British engineering company Rolls-Royce recently showcased a single-engine electric aircraft, in the hopes of it becoming the world’s fastest all-electric plane. The white and blue one-seater, which was unveiled at a hangar in Gloucestershire, West England, will fly later this spring aiming at a record-breaking speed of over 300 miles per hour (the current record stands at 210 miles per hour).
Rolls-Royce built the plane as part of Accelerating the Electrification of Flight (ACCELL), an initiative to make electric aviation a commercial reality.
“This is not only an important step towards the world-record attempt but will also help […] to ensure that we are at the forefront of developing technology that can play a fundamental role in enabling the transition to a low carbon global economy,” said Rob Watson, director of Roll-Royce Electrical.
Growing concerns about climate change plus the recent spread of the “flight-shaming” movement on social media, and a promise by the aviation industry to cut carbon emissions, has made airlines hungry for progress on electric flying technology.
Aviation accounts for over 2% of global greenhouse gas emissions and passenger numbers are growing but zero-carbon, long-distance planes carrying hundreds of people are still decades away, aviation experts say.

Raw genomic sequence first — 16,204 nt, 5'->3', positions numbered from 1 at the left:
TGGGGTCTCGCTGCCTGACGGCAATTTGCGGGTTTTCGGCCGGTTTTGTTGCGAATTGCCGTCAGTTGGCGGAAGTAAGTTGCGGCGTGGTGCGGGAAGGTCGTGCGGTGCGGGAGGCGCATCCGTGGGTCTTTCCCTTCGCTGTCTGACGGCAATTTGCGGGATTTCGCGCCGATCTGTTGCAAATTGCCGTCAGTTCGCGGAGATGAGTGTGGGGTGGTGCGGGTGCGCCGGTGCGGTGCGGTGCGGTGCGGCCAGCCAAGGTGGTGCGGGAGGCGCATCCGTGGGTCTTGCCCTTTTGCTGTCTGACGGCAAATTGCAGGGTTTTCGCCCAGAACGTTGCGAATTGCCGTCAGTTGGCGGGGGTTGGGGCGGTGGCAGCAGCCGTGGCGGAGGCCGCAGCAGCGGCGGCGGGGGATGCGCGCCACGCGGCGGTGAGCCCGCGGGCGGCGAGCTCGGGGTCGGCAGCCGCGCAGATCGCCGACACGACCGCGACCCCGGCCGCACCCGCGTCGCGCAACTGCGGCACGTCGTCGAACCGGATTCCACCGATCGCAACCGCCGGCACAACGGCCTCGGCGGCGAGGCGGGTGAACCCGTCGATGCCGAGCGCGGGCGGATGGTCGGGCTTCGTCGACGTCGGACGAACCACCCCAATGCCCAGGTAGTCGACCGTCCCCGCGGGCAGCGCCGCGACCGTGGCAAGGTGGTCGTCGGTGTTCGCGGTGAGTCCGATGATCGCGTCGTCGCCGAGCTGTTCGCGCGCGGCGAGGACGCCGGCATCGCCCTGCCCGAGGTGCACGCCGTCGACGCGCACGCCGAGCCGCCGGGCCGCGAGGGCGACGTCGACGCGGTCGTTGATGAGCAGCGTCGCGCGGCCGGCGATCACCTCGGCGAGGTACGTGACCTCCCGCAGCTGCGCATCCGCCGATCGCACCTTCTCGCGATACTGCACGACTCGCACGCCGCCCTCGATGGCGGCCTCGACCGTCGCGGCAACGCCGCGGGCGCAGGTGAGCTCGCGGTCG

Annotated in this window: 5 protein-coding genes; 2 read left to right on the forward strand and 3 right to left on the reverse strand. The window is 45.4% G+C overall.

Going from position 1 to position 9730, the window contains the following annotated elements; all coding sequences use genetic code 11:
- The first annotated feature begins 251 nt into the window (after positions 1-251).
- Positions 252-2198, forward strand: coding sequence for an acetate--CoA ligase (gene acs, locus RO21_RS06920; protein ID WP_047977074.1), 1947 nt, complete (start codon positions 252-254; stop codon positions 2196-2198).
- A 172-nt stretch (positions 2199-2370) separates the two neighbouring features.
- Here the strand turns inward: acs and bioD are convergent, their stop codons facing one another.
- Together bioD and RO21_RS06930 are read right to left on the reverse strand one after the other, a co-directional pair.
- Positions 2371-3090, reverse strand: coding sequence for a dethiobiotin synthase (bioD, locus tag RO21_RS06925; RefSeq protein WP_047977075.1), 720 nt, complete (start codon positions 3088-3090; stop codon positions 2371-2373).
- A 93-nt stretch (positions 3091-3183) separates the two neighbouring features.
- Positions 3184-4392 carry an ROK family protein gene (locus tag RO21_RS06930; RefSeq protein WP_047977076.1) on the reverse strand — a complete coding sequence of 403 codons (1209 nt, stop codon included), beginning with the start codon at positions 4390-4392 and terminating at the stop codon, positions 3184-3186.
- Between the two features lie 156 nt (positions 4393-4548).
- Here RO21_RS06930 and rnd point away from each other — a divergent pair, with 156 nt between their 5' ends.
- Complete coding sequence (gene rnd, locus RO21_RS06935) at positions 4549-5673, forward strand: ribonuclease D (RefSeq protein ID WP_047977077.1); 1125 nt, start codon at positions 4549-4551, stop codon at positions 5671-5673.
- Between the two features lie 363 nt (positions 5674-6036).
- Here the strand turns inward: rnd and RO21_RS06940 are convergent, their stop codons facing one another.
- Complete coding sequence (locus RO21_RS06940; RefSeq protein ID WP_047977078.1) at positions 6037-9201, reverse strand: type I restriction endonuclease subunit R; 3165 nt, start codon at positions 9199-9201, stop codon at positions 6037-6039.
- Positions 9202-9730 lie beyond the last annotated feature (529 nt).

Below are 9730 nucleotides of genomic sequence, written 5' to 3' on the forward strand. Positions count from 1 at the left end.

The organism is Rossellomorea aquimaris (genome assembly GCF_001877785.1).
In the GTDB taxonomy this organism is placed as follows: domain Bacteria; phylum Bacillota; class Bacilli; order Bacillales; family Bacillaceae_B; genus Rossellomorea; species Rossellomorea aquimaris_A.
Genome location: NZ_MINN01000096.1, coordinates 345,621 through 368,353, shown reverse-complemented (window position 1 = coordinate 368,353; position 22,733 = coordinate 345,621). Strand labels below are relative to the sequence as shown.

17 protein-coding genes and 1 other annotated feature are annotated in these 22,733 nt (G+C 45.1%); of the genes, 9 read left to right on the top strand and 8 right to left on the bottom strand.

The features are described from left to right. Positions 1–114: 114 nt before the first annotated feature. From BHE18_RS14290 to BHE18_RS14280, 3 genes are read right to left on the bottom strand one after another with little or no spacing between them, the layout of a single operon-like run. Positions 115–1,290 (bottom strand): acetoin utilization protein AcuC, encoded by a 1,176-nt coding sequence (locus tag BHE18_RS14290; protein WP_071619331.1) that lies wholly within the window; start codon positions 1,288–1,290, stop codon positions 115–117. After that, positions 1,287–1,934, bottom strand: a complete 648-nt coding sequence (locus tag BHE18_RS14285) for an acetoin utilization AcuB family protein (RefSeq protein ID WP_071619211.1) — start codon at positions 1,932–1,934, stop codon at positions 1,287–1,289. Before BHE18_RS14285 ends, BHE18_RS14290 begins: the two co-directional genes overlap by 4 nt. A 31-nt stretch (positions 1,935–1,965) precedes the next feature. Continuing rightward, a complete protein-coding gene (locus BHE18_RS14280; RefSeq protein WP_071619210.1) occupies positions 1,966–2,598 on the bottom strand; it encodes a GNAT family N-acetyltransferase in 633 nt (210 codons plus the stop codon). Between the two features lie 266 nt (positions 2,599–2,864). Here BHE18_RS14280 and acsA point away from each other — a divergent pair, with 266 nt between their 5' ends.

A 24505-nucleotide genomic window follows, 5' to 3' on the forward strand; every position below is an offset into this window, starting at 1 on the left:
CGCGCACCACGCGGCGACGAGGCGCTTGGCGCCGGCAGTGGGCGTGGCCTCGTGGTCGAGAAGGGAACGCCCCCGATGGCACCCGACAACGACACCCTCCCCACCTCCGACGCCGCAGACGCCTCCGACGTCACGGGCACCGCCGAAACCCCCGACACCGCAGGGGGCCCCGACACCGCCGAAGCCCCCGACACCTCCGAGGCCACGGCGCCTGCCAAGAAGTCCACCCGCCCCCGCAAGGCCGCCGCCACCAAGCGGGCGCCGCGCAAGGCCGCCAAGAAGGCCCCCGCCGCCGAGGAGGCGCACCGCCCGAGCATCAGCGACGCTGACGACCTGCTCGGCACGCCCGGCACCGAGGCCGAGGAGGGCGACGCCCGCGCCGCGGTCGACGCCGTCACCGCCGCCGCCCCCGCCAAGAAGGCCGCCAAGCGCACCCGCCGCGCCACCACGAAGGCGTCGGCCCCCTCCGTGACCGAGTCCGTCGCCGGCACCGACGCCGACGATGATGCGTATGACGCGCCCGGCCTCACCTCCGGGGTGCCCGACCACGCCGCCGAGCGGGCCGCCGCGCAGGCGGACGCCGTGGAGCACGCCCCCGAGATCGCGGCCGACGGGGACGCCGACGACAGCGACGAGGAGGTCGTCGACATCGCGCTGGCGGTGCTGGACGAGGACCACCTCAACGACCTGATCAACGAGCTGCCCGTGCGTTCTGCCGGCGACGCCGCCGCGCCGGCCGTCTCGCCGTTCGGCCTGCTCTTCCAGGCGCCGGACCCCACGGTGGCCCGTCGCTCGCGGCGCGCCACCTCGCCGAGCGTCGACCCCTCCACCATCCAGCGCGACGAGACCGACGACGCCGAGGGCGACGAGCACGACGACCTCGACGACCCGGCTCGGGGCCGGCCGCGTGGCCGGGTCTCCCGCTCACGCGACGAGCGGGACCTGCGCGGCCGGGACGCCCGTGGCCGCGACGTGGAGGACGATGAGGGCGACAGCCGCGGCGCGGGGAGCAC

Rolls-Royce unveiled the electric plane, which it is building with partners YASA and Electroflight and others and which will target a speed of over 300 miles per hour, at a hangar in Gloucestershire, western England.
Named ACCEL, the 6.5 million pound ($8.5 million) project will have the most power-dense battery pack ever assembled for an aircraft, Rolls-Royce said, providing enough fuel to fly 200 miles (320 km), or the distance between London and Paris, on a single charge.
The Rolls-Royce Accel project is working on a zero-emissions plane with a target speed of 300+ miles per hour. https://t.co/Jq8RaMtyZF
— Movin'On Connect (@movinonconnect) December 19, 2019
Over the coming months, engineers will begin to integrate the electrical propulsion system into the airframe before a first flight by an experienced pilot in late Spring 2020 at a location yet to be decided, but possibly in the Welsh countryside.
Earlier this month in Canada, the world’s first fully electric commercial flight took off and flew for 15 minutes, but some attempts have been less successful, and a battery-powered aircraft crash-landed in Norway in August.